Secondly, many of the deaths were said to be due to cardiac problems in young men, something observers attribute to long workdays in high temperatures without adequate food or water.
Such information is not available to put the number of Indian deaths in context.
A spokesperson at the Indian embassy could not answer questions from Doha News about how the nationals died.
He did say that it is not mandatory for his country’s foreign workers to register with the embassy, making official figures on the makeup of the Indian community in Qatar – generally estimated to total roughly a half-million people, or one-quarter of the country’s population – incomplete.
Similarly, Babar – whose research specialities include migration in the Gulf – said information kept by Qatar’s Ministry of Labor doesn’t easily create a clear demographic picture of Indians in Qatar.
Anecdotally, she said the local Indian population is concentrated in the construction sector and other low-income jobs. However, there are also thousands of individuals working in administrative roles as well as other professional and semi-professional positions, she added.
These observations are backed up by a 2012 research paper published by the Université de Poitiers in France titled “Qatar’s ‘White-collar’ Indians.”
Author Radhika Kanchana said between 60 to 70 percent of Indians in this country work in construction or other low or unskilled positions. The rest are in professional or white-collar occupations, she wrote.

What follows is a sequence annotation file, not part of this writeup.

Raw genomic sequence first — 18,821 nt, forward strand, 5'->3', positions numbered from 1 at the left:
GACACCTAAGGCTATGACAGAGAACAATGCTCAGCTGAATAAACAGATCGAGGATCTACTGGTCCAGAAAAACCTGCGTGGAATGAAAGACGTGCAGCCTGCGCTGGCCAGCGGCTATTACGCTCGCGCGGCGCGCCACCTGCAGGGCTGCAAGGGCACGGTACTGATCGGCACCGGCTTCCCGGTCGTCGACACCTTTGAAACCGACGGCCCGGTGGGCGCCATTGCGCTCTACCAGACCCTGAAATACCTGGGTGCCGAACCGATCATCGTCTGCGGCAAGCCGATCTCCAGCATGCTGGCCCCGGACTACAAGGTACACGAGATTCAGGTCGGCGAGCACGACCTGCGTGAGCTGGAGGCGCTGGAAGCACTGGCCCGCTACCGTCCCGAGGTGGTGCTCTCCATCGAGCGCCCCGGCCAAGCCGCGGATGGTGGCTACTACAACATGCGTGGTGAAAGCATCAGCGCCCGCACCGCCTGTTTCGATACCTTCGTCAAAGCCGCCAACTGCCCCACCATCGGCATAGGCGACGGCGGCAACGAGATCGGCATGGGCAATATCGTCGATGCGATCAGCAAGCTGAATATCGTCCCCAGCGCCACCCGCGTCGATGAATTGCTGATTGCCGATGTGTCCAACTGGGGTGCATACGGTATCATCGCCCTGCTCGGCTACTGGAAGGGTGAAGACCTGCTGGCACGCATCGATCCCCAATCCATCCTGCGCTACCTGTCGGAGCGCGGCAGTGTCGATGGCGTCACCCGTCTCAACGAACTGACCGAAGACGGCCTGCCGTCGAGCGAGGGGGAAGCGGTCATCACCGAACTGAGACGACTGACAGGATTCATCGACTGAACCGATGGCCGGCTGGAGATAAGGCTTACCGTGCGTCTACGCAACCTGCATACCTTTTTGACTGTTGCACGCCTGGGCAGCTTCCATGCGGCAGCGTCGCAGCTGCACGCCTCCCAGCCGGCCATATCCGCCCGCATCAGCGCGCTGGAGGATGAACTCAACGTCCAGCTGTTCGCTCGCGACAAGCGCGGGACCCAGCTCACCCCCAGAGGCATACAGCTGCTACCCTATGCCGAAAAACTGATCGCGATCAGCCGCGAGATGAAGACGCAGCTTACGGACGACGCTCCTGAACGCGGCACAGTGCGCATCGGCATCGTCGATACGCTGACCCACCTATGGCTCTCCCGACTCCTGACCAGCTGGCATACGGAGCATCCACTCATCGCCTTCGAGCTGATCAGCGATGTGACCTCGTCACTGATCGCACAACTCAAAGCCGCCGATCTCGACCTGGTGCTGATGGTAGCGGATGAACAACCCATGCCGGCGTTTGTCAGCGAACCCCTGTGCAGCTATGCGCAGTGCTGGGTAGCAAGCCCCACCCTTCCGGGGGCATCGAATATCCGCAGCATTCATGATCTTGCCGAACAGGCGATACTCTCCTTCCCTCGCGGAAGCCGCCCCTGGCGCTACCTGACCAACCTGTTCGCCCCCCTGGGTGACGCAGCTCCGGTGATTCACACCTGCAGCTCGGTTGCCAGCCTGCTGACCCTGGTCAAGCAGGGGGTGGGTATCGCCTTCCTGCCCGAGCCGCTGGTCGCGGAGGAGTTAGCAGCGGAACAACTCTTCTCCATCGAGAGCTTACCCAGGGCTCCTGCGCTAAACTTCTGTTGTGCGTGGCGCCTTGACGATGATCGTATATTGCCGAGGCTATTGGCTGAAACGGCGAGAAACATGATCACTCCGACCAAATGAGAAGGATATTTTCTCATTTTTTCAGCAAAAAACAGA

This raises the possibility that a proportion of the deaths recorded by the Indian embassy were unrelated to the individuals’ living or working conditions, given the generally non-hazardous office environments in which tens of thousands of Indians living in Qatar spend each day.
The Peninsula, citing unnamed sources in India’s External Affairs Ministry, reported that 13 of the 237 deaths in 2012 occured on worksites in Qatar. It added that last year, 14 of the 241 deaths of Indians in Qatar occurred on worksites.
The absence of official information about the deaths should make it hard to characterize the mortality rate as “normal,” Nicholas McGeehan, a researcher with Human Rights Watch, told Doha News.
He called the recently released figures “extremely concerning (and) worrying,” especially given the evidence documented by HRW and other organizations about the susceptibility of workers employed in labor-intensive sectors such as construction.
McGeehan said he would like the governments of all countries that send migrant workers to Qatar to take a closer look at the deaths of its citizens in the Gulf country.
He also called on the Qatar government to investigate all expat worker fatalities to see if their death is related to living or working conditions.
For its part, Qatar’s Ministry of Labor and Social Affairs said in a statement published by the Guardian that it is working to understand the causes of the deaths recently cited in the media.
“One death is one death too many, and we treat these allegations with the utmost seriousness.”